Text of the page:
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Old 03-18-2011, 11:57 PM   #1
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Default Heated stir plate.

I have seen such things advertised for sale. I do not think mine was intended to be one but just is one now as a result of being old. So my plate is warm and my erlemeyer flask and its contents were warm.

It looks like it brought the starter to krausen within 15 hours. I am looking to make a larger starter than I have a container for so I poured off a liter of starter and added another liter and a half to the erlemeyer. But now I am afraid to cook my starter. So i am running it at 5 minute intervals when i can. Knowing that will aerate the starter without getting it too warm.

My question is should i toss the first batch of starter that was heat stirred?
Would a warmer agressive temperature negatively affect a starter?
How warm is too warm?

This is a WLP Edinburgh Yeast BTW.

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Old 03-19-2011, 12:28 AM   #2
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What temperature is it?

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Old 03-19-2011, 04:43 AM   #3
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Originally Posted by devilishprune View Post
What temperature is it?
Don't know but it was warm to the touch. I had to work this evening so I hung out around the house to let the starter finish, boil some more wort, cool it then pull off a liter of wort and pour in 1.25 liters. The erlmeyer flask was warm to the touch but I had to run to work.

When I felt the flask it was warm to the touch. When I got home tonight 4-5 hours later the flask was already at high krausen. The liter removed from the flask and stored in the fridge had a lot of yeast at the bottom of the mason jar. Something happened that produced a lot of yeast fast, but is the yeast any good?

I poured some tap water into a jar to test "warm to the touch" I am going to have to guess it is at least 85 degrees.
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Old 03-19-2011, 11:51 AM   #4
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Unless it smells or tastes worse than a starter usually tastes, then I wouldn't worry about it. I had a starter that went at too high of a temperature and it smelled seriously like sulfur so I didn't use it.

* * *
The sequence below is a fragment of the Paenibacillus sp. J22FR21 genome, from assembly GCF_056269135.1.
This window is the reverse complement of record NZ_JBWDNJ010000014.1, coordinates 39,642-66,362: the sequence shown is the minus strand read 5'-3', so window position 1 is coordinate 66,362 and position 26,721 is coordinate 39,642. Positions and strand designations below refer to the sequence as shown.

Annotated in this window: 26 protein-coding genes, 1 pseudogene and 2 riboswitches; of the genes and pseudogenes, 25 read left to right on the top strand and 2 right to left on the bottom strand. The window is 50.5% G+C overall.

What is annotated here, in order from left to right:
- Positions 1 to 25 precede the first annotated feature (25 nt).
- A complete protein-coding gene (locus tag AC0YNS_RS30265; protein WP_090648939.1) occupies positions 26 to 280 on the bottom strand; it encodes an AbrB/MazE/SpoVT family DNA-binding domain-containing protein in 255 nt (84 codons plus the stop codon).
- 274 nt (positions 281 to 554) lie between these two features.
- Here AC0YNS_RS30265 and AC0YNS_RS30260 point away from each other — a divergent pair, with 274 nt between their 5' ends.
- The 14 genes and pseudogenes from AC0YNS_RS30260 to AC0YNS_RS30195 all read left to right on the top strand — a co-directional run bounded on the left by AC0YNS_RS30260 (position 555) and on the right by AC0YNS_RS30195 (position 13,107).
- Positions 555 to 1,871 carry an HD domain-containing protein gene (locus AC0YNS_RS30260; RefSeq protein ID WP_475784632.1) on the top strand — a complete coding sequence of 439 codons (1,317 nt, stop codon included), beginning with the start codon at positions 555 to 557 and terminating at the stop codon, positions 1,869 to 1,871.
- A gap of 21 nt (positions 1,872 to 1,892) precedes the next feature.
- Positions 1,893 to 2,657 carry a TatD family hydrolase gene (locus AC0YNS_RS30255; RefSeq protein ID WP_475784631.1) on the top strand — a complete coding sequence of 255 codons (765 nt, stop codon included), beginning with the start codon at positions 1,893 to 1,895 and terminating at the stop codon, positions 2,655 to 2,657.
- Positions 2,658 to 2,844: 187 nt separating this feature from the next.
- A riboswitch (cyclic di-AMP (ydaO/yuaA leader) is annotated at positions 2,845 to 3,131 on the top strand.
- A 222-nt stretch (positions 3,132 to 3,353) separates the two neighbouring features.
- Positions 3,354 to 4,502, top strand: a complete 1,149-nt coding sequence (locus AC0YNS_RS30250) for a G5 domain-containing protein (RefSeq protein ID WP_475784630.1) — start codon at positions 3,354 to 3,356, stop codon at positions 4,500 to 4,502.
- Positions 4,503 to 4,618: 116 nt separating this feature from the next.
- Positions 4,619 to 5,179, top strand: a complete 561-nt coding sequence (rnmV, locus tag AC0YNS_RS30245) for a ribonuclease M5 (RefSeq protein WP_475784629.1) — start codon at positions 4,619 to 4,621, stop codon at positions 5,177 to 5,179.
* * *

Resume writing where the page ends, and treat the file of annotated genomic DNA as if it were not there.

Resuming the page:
Warm to the touch is probably too warm in any case. Do you have something that would allow you to separate the flask from the plate like a half inch or so so that some of the heat could dissipate a bit before it got to the flask?

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Old 03-19-2011, 02:22 PM   #5
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Its a stir plate designed for photography use or other chemistry uses. I know because my dad was big into photography. I am talking before digital cameras and I hate to say it, but the older silver process is why pictures on that process will last hundreds of years. Back on topic, the stir plates were heated to help dissolve the chemicals into solution. If you open the stir plate up, with it unplugged of course, you should be able to disable the heating element just by sniping the wire to the element. Just make sure you put some electrical tape on the cut ends so you do not create a short circuit unintentionally.

I was trying to get my mom to find my dad's old stir plates but no luck, so I made my own. But one day I will make it back to the east coast to visit and I will look my self. My dad's stuff was high quality, well made to servive rough service in a lab, good stuff....

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Old 03-19-2011, 06:13 PM   #6
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Thanks for the info. I too am in to photography from before digital but never had my own lab. This is not a heated stir plate. It is just an old one that is getting warm. The top plate is raised above the rest of the whole plate by copper spacers. I will try to replace those with some type of plastic ones. That should keep the heat from working its way into the starter.

I smelled it and detected no sulphur. I have yet to taste a starter. Today's taste will be a first. We'll see how it smells and tastes.

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